Many studies have relied on high-risk samples, treatment-seeking samples, diagnosed patient samples, and reported cases (Alloy et al., 2006; Gaudiano and Zimmerman, 2010; Saunders and Adams, 2014; Cancel et al., 2015; van Dam et al., 2015). These samples are more prone to selection bias, and are not helpful in making population estimates (Chartier et al., 2010; Saunders and Adams, 2014). It is difficult to establish whether social support and behavioral factors in adulthood in general are involved in the etiology of health outcomes from these samples.

The influence of CTEs extends to single-item self-rated health (Felitti Md et al., 1998; Hussey et al., 2006; Fagundes and Way, 2014; Salinas-Miranda et al., 2015) and psychological well-being (Greenfield and Marks, 2010; Nurius et al., 2015) in adulthood. Previous studies have shown that the single-item, self-rated health questions are an unreliable measure of health (Crossley and Kennedy, 2002; Zajacova and Dowd, 2011), in contrast to disease-specific or symptom-specific measures of health (Sheikh et al., 2016). Similarly, over 70% of the variation in the single-item global life satisfaction question is driven by the mood we are in at the very moment we are asked the question (Seligman, 2012).

Few previous studies (Felitti Md et al., 1998; Walker et al., 1999; Edwards et al., 2003; Agorastos et al., 2014) have assessed the association between CTEs and quality of life in adulthood. However, no previous study was found that assessed the influence of CTEs on a validated generic descriptive system for health-related quality of life (HRQoL) such as the Euroqol 5 dimension scale (EQ-5D), or subjective well-being (SWLS) in adulthood.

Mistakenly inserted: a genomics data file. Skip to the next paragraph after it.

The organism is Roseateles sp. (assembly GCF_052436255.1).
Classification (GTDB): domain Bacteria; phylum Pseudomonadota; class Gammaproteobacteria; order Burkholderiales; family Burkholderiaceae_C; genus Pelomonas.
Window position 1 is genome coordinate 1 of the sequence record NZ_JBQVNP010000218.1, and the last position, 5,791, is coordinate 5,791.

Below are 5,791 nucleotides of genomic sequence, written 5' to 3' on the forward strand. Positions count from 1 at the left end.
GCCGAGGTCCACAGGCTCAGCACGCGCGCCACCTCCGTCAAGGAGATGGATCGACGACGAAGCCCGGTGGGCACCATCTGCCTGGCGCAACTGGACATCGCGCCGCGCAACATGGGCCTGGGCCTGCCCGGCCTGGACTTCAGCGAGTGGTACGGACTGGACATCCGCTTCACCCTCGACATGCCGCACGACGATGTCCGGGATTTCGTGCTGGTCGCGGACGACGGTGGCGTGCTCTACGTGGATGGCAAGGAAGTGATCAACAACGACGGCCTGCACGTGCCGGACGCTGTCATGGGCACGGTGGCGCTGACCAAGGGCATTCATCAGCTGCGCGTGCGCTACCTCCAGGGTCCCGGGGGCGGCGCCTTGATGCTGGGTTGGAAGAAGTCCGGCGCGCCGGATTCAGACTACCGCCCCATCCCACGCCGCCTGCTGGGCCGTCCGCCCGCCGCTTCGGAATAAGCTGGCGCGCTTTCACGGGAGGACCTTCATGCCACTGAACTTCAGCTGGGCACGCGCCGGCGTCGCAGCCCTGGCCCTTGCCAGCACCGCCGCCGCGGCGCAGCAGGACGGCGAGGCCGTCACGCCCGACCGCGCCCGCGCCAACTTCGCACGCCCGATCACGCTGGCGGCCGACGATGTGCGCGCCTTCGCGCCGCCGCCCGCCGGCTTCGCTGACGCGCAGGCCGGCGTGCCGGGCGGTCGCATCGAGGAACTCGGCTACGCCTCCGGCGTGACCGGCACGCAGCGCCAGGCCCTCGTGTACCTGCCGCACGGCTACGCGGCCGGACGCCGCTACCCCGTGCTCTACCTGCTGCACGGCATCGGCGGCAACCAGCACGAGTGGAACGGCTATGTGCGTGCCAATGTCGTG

Aims of the Study

In this study, we assessed (i) The relative contribution of structural conditions (gender, age, CSES, psychological abuse, physical abuse, and substance abuse distress) to social support and behavioral factors in adulthood; (ii) the relative contribution of socio-demographic factors, CSES, CTEs, social support, and behavioral factors to three multi-item instruments of mental health (SCL-10), health (EQ-5D), and subjective well-being (SWLS) in adulthood; (iii) the impact of CTEs on mental health, health, and well-being in adulthood, and; (iv) the mediating role of adult social support and behavioral factors in these associations.

Data and Methods

Study Population

Tromsø is the largest city in Northern Norway, with more than 70,000 inhabitants. The Tromsø Study is a prospective cohort study of the population residing in the municipality of Tromsø that is considered representative of the adult population there (Jacobsen et al., 2012). Between 1974 and 2007/2008, six waves of the Tromsø Study were conducted (referred to as Tromsø I–VI). The current paper is based on data from the sixth wave, conducted in 2007/2008. For this wave 19,762 subjects were invited; 12,984 (65.7%) returned the questionnaire (6054 men and 6930 women, born between 1920 and 1977). The study design has been described previously in detail (Jacobsen et al., 2012).

Measures of Mental Health, Health, and Well-Being